» Keep one copy for yourself for reference during your presentation. Your goal, however, is to just hit the high points of the proposal. Don't read the proposal word for word during your presentation.
V. Making an Appointment
» It is very important that you make an appointment and present your proposal face to face.
» Let the perspective sponsor know that you will need about 30 minutes to make your presentation and answer questions. In actuality, it may only take 15 minutes but it is better to finish early than to run out of time.
» Arrive for your appointment 10 minutes early. This shows the prospective sponsor that you respect their time and are excited to present your proposal. It also allows you to visit with others in the office (i.e. secretaries, receptionists and salespeople) that may be good supporters of your proposal.
» A sample script to help you set up an appointment is provided in the “Sample Sponsorship Presentation” section.
VI. Presenting the Proposal
» Have two people make the presentation. Sponsors like to meet the people who are being supported by their sponsorship. Having two people in the meeting also allows one to fill-in areas that the other may have missed and to keep the conversation going. Prior to the meeting determine who will direct the meeting and give the presentation and who will support with details.
» When presenting your proposal remember that professionalism is very important. You should dress in business attire and use professional language.
» When first meeting a sponsor remember to introduce yourself and your co-presenter. You should also let the sponsor know your relationship within the organization you're representing (i.e. coach, parent, booster club member, team member, etc…).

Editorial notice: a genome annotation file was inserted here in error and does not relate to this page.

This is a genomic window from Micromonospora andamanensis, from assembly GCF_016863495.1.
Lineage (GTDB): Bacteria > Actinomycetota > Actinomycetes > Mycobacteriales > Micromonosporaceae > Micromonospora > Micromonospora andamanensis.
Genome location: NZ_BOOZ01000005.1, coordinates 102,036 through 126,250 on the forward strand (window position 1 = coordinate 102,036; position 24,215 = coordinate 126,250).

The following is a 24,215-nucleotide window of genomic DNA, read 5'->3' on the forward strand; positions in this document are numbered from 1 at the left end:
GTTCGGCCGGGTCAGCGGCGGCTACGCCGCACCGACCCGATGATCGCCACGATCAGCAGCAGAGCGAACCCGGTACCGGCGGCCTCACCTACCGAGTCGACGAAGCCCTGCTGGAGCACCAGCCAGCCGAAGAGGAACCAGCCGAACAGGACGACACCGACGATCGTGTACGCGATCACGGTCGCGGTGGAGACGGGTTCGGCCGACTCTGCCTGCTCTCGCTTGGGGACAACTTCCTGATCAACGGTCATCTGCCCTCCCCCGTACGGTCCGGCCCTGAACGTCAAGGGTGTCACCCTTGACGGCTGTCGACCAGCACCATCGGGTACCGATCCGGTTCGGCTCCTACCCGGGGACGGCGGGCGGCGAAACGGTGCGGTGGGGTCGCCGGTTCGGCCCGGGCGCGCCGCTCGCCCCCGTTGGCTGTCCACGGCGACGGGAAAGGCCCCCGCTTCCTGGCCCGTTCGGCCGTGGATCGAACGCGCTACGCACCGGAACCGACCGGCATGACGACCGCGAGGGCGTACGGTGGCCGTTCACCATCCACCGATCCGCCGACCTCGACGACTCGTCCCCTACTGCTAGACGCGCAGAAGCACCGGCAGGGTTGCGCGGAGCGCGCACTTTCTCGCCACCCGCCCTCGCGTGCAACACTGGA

» Begin by thanking the sponsor for taking the time to meet with you.
» Take a few minutes to give the sponsor some background on your program. Mention any awards you have received, how the team does academically, etc…
» Explain the sponsorship to the sponsor using the format provided in the “Sample Sponsorship Presentation” section.
» Focus on how the sponsorship will benefit the sponsor's business.
» Be enthusiastic and convey the excitement of your event.
» Don't hard sell your proposal. Remember, you are offering the sponsor something of value that is a good business decision.
» Let the sponsor ask questions and listen to what he or she has to say. If there are objections, see if you can work them out. Review the “Responses to Common Objections” section before you meet with the sponsor.
» NEVER PROMISE ANYTHING YOU ARE NOT SURE YOU CAN DELIVER.
VII. Ask for the Sponsor's Support
» Ask for the sponsor's support of the proposal. For example, "Mr./Mrs. Sponsor, can we count of your sponsorship of our team this year» We would really appreciate your support."
» Wait for the sponsor to respond before continuing.
» Answer the sponsor's questions but don't guess if you are unsure. Simply let the sponsor know that you don't have the answer and will get back to him or her once you can find out.
» If the sponsor says he/she needs time to think about it, ask if it would be convenient for you to call back in two days.
» Ask when the best time to call is and make sure you call when the sponsor indicates.
» Be sure to thank the sponsor for their time and interest in your program.
» Even if a sponsor initially says “no” they may be interested next year or may be able to offer support in other ways.